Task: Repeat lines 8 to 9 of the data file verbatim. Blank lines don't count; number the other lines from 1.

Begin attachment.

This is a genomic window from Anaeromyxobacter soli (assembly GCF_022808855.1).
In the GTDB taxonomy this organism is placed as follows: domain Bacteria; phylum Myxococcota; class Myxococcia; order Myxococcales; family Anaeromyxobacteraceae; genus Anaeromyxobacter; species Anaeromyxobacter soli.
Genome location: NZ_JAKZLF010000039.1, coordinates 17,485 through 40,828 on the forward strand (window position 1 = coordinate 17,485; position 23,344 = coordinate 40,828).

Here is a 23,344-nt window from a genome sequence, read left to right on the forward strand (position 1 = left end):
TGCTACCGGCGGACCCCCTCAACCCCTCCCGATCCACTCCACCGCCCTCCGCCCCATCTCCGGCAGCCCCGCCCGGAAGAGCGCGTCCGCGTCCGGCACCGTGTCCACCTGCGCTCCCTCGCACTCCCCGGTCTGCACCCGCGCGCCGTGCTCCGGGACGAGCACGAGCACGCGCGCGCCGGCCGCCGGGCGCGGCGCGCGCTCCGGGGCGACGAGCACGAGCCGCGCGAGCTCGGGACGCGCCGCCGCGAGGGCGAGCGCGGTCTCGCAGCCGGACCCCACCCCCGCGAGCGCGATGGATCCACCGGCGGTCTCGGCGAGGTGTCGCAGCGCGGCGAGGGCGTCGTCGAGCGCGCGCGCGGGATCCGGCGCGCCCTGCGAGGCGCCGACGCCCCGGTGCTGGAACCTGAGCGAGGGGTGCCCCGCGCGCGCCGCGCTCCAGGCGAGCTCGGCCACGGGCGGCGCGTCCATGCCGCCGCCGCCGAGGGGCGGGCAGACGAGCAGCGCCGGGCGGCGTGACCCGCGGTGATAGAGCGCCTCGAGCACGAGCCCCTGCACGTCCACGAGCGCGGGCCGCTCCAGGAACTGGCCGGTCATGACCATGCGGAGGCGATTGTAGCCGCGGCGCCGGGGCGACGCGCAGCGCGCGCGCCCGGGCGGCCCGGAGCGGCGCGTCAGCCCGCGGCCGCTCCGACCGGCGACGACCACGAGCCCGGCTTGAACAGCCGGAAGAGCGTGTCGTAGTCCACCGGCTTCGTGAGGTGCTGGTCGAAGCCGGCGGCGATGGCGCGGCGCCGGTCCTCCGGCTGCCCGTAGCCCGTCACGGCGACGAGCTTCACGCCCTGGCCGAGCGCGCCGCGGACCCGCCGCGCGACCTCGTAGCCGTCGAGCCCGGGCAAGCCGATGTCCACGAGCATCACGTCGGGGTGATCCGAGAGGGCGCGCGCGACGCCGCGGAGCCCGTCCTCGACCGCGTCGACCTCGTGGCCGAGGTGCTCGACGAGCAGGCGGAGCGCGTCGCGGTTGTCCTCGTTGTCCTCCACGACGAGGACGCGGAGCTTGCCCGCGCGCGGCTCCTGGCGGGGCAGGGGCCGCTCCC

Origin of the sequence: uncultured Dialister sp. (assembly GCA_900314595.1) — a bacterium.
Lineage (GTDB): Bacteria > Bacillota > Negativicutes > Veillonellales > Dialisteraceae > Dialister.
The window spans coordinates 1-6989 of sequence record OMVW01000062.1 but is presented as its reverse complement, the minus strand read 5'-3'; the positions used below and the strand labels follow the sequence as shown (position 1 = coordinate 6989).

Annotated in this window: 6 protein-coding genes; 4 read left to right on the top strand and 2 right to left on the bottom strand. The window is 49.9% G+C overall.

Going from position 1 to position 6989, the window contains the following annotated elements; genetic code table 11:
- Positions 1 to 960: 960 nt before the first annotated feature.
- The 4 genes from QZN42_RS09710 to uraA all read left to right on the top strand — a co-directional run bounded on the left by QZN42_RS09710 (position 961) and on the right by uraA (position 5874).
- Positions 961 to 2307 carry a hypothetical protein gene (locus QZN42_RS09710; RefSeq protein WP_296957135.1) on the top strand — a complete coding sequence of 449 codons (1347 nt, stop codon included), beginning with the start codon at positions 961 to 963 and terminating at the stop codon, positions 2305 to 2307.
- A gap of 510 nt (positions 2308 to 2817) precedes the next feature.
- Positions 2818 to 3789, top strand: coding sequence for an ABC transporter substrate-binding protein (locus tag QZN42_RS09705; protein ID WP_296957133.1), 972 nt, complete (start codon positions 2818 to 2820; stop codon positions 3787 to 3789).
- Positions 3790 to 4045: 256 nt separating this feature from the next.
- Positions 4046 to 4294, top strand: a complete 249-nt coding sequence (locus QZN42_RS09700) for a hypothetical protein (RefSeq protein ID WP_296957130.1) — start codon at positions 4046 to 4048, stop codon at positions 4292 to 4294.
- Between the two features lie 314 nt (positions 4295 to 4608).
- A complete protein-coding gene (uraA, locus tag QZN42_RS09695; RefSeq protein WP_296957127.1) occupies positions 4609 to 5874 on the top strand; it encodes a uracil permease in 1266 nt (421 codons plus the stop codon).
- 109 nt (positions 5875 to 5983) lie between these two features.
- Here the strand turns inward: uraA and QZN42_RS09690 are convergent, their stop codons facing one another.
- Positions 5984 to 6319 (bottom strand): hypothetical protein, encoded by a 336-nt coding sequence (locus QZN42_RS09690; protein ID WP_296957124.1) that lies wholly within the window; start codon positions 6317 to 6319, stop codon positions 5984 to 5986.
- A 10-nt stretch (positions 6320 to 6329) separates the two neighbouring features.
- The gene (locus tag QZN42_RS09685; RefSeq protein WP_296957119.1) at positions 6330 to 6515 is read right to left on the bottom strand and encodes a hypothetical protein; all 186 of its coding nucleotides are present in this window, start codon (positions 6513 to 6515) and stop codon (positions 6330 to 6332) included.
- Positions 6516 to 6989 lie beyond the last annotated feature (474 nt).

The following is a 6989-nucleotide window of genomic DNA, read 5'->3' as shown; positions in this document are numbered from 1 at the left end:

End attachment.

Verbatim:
The window spans coordinates 1-6989 of sequence record OMVW01000062.1 but is presented as its reverse complement, the minus strand read 5'-3'; the positions used below and the strand labels follow the sequence as shown (position 1 = coordinate 6989).

Annotated in this window: 6 protein-coding genes; 4 read left to right on the top strand and 2 right to left on the bottom strand. The window is 49.9% G+C overall.